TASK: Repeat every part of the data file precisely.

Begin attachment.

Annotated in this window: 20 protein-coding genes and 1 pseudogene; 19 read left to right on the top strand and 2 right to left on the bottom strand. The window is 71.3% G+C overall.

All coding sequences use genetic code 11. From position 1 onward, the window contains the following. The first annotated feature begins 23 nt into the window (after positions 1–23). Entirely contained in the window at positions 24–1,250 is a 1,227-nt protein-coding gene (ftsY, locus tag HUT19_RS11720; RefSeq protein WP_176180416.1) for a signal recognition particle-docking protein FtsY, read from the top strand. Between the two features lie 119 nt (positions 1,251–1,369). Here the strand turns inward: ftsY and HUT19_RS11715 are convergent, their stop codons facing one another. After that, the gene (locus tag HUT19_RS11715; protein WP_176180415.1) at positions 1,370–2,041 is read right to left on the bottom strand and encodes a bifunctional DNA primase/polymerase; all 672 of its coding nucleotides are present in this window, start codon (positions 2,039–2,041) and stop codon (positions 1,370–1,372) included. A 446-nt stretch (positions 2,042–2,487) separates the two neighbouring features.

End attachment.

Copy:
Annotated in this window: 20 protein-coding genes and 1 pseudogene; 19 read left to right on the top strand and 2 right to left on the bottom strand. The window is 71.3% G+C overall.

All coding sequences use genetic code 11. From position 1 onward, the window contains the following. The first annotated feature begins 23 nt into the window (after positions 1–23). Entirely contained in the window at positions 24–1,250 is a 1,227-nt protein-coding gene (ftsY, locus tag HUT19_RS11720; RefSeq protein WP_176180416.1) for a signal recognition particle-docking protein FtsY, read from the top strand. Between the two features lie 119 nt (positions 1,251–1,369). Here the strand turns inward: ftsY and HUT19_RS11715 are convergent, their stop codons facing one another. After that, the gene (locus tag HUT19_RS11715; protein WP_176180415.1) at positions 1,370–2,041 is read right to left on the bottom strand and encodes a bifunctional DNA primase/polymerase; all 672 of its coding nucleotides are present in this window, start codon (positions 2,039–2,041) and stop codon (positions 1,370–1,372) included. A 446-nt stretch (positions 2,042–2,487) separates the two neighbouring features.